Mahindra Group sees light at the end of renewables tunnel

The success of a less-used funding mechanism has given the conglomerate a means to monetize its renewable energy assets and expand. Will its unorthodox approach work in the long run?

The Mahindra Group is back for a second shot at India’s renewable energy market.

Last month, an infrastructure investment trust, or InvIT, co-sponsored by the group and Canada’s Ontario Teachers’ Pension Plan Board listed on the NSE. The InvIT—which works like a mutual fund, enabling individuals and investment firms to directly invest in infrastructure projects—ended up raising Rs 2,262 crore from marquee investors like the Asian Infrastructure Investment Bank and, in the process, became the largest listed renewable energy InvIT in India.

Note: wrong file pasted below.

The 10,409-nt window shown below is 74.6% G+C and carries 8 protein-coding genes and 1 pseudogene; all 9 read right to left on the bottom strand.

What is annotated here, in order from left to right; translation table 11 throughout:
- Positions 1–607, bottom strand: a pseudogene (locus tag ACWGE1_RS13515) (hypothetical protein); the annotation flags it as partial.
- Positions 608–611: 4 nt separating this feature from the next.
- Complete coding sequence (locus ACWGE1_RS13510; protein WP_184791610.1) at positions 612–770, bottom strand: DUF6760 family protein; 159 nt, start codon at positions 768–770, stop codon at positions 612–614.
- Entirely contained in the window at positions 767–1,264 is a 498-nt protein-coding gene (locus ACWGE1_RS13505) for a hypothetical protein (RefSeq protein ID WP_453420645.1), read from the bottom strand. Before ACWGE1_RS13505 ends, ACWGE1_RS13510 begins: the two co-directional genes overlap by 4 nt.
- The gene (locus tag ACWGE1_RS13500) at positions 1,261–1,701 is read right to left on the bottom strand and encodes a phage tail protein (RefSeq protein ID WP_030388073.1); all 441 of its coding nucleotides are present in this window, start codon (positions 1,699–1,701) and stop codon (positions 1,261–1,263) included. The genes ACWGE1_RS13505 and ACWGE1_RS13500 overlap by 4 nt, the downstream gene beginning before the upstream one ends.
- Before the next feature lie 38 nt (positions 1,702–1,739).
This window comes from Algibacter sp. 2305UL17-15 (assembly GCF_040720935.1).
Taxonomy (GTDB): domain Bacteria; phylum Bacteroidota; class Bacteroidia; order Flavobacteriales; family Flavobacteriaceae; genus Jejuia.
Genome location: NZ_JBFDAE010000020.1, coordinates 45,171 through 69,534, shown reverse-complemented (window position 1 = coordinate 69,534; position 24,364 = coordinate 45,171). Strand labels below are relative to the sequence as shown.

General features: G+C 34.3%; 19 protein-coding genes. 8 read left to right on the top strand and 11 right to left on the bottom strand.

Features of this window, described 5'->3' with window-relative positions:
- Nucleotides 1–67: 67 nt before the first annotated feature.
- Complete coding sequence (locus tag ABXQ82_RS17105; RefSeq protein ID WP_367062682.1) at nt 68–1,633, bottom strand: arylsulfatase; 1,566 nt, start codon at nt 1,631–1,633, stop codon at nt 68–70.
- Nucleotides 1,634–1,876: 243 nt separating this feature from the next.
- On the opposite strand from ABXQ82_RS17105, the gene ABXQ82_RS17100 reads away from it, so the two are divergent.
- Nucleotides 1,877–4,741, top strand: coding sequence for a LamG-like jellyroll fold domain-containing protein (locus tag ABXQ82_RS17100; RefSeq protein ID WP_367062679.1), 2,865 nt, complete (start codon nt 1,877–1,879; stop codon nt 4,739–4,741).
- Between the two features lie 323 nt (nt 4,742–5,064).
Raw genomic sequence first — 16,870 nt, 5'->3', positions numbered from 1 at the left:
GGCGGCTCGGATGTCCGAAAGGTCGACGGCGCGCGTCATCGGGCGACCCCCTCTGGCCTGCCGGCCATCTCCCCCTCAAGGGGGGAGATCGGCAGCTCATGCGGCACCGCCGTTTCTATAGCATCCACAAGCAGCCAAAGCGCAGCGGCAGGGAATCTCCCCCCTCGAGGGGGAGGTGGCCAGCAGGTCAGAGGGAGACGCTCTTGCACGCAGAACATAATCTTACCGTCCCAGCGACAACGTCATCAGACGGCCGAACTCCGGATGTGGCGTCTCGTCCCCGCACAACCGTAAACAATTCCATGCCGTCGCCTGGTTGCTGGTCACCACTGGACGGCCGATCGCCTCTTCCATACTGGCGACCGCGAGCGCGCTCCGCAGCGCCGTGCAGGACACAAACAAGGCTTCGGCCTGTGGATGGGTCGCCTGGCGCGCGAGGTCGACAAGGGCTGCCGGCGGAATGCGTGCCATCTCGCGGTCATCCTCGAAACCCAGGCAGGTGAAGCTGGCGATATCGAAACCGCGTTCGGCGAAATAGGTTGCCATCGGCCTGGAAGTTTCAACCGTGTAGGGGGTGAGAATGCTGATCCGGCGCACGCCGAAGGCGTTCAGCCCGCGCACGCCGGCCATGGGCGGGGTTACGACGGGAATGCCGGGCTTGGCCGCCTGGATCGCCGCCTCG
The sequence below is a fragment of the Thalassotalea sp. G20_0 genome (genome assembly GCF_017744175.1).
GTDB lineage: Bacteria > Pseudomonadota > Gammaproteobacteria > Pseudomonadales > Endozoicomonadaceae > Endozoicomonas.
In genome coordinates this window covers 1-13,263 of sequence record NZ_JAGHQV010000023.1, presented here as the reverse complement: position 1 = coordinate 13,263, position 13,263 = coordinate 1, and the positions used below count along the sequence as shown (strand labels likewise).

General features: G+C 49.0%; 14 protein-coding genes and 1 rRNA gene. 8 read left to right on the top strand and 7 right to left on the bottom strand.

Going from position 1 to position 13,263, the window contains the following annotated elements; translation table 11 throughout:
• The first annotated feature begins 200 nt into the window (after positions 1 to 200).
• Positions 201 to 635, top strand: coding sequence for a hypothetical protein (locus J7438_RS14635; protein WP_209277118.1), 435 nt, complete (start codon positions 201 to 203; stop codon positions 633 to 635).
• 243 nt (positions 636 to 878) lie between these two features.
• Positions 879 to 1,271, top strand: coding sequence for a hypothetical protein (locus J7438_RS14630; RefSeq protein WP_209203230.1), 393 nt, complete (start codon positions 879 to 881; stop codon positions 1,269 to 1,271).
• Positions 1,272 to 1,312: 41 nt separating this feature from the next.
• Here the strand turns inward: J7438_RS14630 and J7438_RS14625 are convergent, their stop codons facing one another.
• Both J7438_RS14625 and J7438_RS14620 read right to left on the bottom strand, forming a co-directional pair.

The group’s plan is simple. The investment trust will own 1.5 gigawatts of operational renewable energy assets developed …


Azman Usmani

Azman writes on climate change, ESG, and how a warming world impacts businesses and people alike. Prior to The Morning Context, he led climate coverage at BloombergQuint, where he started his career as a desk writer.